Prince Norodom Ranariddh is making a grand return to Cambodian politics with a new party pledging, by its title at least, to bring unity to the Kingdom.
Or so say rumours flying around Funcinpec, the royalist party with which the now-70-year-old won the 1993 election, and a few local media reports that emerged last night.
A high-ranking official at the Ministry of Interior has told the Post that a group called the National Unity Party has asked to be registered as a new political party. A number of Funcinpec officials confirmed they heard about the party and said they believe it is led by the prince.
“I just heard the information that there is a party [that has submitted a request] called the National Unity Party, but I do not know who has formed this party,” the Interior Ministry official, who declined to be named, said, adding he has yet to see the party list.
“I just heard this morning. The officials in the secretariat told me that [they] have seen a [National Unity Party] that has requested to be recognised.”
Nhek Bun Chhay, secretary-general of Funcinpec, confirmed yesterday that he had heard Ranariddh had formed a new party with that name, though he did not know further details. Two other Funcinpec officials who declined to be named said the same.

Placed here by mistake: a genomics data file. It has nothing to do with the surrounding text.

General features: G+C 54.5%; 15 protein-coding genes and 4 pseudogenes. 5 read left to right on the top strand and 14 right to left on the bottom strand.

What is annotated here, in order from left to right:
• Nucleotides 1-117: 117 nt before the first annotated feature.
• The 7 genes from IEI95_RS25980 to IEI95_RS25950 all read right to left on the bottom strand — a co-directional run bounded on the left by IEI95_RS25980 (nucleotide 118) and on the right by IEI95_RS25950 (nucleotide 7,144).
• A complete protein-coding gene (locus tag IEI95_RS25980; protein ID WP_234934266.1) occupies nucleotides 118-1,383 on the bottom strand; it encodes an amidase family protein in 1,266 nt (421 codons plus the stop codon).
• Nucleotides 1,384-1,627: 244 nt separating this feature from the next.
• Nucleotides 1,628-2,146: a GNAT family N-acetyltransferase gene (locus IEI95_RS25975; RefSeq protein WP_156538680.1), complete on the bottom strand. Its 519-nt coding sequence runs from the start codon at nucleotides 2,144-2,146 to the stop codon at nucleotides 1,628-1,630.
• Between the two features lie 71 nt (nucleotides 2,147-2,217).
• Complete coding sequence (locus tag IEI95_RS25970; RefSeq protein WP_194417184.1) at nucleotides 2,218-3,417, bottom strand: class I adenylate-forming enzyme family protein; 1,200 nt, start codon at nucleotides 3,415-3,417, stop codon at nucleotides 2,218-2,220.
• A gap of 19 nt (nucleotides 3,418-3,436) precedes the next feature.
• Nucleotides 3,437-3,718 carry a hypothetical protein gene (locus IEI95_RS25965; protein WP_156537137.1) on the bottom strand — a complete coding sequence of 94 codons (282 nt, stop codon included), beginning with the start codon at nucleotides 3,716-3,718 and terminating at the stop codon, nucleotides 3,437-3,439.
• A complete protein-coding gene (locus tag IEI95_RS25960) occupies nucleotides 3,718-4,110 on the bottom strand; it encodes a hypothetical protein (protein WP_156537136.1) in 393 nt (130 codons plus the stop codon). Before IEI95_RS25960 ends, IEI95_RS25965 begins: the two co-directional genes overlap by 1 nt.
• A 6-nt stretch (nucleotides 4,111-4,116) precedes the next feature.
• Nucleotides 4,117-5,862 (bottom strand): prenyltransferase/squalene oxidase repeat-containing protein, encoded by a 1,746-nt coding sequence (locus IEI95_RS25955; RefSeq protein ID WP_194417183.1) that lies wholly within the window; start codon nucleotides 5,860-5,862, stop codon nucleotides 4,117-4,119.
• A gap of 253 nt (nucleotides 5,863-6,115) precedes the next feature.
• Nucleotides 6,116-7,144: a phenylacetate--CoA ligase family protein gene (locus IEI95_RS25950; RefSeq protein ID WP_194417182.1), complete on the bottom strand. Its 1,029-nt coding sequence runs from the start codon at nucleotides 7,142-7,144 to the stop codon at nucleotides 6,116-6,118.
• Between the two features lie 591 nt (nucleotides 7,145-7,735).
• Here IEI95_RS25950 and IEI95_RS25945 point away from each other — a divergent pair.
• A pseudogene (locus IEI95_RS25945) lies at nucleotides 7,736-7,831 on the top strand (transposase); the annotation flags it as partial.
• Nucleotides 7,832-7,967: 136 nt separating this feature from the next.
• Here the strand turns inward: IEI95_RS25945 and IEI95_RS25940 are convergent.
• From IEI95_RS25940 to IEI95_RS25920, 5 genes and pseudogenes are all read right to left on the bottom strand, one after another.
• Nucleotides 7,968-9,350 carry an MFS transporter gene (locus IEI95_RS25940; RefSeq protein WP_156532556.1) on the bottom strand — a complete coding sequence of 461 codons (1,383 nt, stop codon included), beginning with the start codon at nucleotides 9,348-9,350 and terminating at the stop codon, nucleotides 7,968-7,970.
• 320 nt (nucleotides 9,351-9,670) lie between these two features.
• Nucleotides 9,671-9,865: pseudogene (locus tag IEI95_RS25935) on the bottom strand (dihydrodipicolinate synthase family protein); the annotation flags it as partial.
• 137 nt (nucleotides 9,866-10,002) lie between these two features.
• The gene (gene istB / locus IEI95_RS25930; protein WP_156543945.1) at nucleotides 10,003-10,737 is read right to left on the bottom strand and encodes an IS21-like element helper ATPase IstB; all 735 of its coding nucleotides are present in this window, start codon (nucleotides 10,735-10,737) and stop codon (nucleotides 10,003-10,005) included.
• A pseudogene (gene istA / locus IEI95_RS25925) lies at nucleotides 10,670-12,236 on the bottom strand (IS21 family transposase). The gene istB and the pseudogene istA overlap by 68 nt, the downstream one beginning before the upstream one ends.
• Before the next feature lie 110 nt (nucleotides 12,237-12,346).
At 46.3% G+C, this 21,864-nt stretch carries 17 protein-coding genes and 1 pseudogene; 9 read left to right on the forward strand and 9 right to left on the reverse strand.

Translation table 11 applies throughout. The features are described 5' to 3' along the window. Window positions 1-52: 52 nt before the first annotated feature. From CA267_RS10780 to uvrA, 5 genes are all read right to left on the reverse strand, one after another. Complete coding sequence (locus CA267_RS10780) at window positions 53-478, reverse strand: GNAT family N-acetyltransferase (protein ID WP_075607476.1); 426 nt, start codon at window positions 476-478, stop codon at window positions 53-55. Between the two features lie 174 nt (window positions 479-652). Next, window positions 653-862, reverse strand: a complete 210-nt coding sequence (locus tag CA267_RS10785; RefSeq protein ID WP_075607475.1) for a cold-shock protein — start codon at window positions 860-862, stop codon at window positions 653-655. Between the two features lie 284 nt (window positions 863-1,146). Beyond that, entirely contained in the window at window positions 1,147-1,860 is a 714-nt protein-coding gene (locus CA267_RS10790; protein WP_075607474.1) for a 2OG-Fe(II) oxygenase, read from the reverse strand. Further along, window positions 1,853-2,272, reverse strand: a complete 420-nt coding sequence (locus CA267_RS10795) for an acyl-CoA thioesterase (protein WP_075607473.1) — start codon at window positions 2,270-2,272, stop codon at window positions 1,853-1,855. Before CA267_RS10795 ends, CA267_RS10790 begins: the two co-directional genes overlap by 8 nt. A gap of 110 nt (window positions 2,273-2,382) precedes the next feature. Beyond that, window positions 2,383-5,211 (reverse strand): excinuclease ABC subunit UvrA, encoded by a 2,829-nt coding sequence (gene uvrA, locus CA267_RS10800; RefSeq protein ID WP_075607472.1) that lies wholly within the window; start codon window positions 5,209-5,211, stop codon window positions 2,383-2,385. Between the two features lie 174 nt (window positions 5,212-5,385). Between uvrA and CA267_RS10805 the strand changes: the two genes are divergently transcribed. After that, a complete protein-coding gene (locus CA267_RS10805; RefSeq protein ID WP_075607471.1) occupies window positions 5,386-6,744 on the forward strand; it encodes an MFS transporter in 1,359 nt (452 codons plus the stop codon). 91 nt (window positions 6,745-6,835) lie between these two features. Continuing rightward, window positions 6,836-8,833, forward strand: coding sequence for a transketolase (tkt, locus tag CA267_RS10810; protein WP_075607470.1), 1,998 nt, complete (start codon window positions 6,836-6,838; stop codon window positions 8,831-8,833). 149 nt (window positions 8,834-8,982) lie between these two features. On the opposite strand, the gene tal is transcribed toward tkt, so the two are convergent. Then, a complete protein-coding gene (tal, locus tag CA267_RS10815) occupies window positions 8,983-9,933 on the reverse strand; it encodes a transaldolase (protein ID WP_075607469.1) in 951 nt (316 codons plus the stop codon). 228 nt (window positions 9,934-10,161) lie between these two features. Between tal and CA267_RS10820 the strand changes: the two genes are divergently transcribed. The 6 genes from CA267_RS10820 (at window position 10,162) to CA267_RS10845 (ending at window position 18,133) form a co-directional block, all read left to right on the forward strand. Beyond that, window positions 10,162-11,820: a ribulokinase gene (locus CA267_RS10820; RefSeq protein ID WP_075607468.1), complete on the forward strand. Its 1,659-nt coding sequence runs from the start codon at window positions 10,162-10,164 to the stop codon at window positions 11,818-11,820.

Ranariddh’s cabinet chief, Noranarith Anandayath, declined to comment yesterday, while the prince himself could not be reached for comment.
National Election Committee secretary-general Tep Nytha said though he had not heard of the new party, the NEC would welcome the National Unity Party if it officially registers.
Interior Ministry spokesman Khieu Sopheak said, however, that the ministry had not received a registration request from a National Unity Party.
Ranariddh, second son of the late King Father Norodom Sihanouk, served as first prime minister from 1993 to 1997 until he was ousted in a coup by then second prime minister Hun Sen.
After being toppled from Funcinpec in 2006, allegedly by Bun Chhay, Ranariddh formed an eponymous party that won two seats in the 2008 election. He quit politics in 2012 and is now president of the Supreme Privy Council to King Norodom Sihamoni.